• NASA named its new space telescope after Nancy Grace Roman, the “Mother of Hubble.”
  • The telescope will have greater capabilities than Hubble and will be specially tuned to hunt for nearby exoplanets.
  • Nancy Grace Roman was the first woman to hold an executive position at NASA and is considered to be instrumental in the Hubble program.
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We don’t like to admit it, but NASA’s Hubble Space Telescope won’t be around forever. Sure, the joint NASA/ESA partnership that keeps Hubble’s observations going says it could last another decade or maybe longer, but eventually, a successor will be shot skyward to offer new perspectives on the cosmos.

The Wide Field Infrared Survey Telescope is that successor, and NASA just gave it a very fitting name. The spacecraft, which is still in development, has been named the Nancy Grace Roman Space Telescope, or just Roman Space Telescope for brevity’s sake.

Nancy Grace Roman began her work at NASA in 1959. Her death in late 2018 brought with it many retrospectives on her work with the space agency and her incredible efforts to ensure the Hubble Space Telescope project bore fruit. She’s often called the “Mother of Hubble” due to the fact that the telescope almost certainly wouldn’t have existed without her efforts.

“Nancy Grace Roman was a leader and advocate whose dedication contributed to NASA seriously pursuing the field of astrophysics and taking it to new heights,” NASA’s Thomas Zurbuchen said in a statement. “Her name deserves a place in the heavens she studied and opened for so many.”

It’s incredibly fitting that NASA would choose to honor her by naming its next high-tech telescope after her. The spacecraft will be worked on through September 2020, at which point it will be put on hold while the space agency dumps more money on the James Webb Space Telescope project which, well, don’t get me started on that.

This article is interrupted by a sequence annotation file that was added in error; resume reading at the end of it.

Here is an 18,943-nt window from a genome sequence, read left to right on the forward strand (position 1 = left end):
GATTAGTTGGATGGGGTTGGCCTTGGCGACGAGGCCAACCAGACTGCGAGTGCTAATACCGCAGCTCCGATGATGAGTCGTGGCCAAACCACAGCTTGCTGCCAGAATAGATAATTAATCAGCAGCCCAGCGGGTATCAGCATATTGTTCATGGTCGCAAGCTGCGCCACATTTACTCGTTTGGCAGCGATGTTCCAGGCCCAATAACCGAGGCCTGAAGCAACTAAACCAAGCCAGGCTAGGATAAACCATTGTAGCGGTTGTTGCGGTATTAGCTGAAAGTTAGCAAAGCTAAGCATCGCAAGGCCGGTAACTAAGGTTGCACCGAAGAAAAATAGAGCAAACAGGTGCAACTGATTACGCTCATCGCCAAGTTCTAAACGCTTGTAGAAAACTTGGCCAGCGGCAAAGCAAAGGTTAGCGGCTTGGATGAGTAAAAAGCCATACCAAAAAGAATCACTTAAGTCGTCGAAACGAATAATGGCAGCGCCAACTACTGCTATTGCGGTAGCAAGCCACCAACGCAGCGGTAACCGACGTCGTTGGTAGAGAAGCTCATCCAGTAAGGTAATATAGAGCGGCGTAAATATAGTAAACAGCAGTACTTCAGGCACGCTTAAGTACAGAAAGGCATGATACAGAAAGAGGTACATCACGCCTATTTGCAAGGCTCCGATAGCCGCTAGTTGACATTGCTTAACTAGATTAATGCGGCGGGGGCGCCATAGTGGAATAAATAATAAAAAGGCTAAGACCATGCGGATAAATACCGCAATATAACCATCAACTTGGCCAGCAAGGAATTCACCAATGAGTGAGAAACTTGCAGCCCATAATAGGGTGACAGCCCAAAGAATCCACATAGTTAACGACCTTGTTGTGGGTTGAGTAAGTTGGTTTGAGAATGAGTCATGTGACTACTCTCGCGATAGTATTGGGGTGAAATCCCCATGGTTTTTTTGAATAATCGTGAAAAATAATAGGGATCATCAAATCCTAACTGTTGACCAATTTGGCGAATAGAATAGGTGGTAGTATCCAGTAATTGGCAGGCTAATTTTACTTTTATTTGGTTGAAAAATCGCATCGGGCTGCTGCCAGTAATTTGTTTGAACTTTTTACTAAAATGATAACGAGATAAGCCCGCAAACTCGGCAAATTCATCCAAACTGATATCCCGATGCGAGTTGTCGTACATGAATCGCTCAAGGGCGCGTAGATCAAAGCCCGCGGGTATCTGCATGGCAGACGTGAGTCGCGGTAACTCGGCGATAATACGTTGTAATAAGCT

Eventually, funding will shift to the Roman Space Telescope, and as NASA describes it, it will have incredibly impressive capabilities:

The Roman Space Telescope is designed to have two instruments, the Wide Field Instrument and a technology demonstration Coronagraph Instrument. The Wide Field Instrument will have a field of view that is 100 times greater than the Hubble infrared instrument, allowing it to capture more of the sky with less observing time. The Coronagraph Instrument will perform high contrast imaging and spectroscopy of individual nearby exoplanets.

A telescope that can see more of the sky than Hubble while also being tuned for exoplanet hunting? Sounds pretty awesome to me. As far as when the Roman Space Telescope will launch, NASA may have learned a lesson from the James Webb fiasco, because it’s not even venturing a guess at this point. That’s probably wise.

Mike Wehner has reported on technology and video games for the past decade, covering breaking news and trends in VR, wearables, smartphones, and future tech. Most recently, Mike served as Tech Editor at The Daily Dot, and has been featured in USA Today, Time.com, and countless other web and print outlets. His love of reporting is second only to his gaming addiction.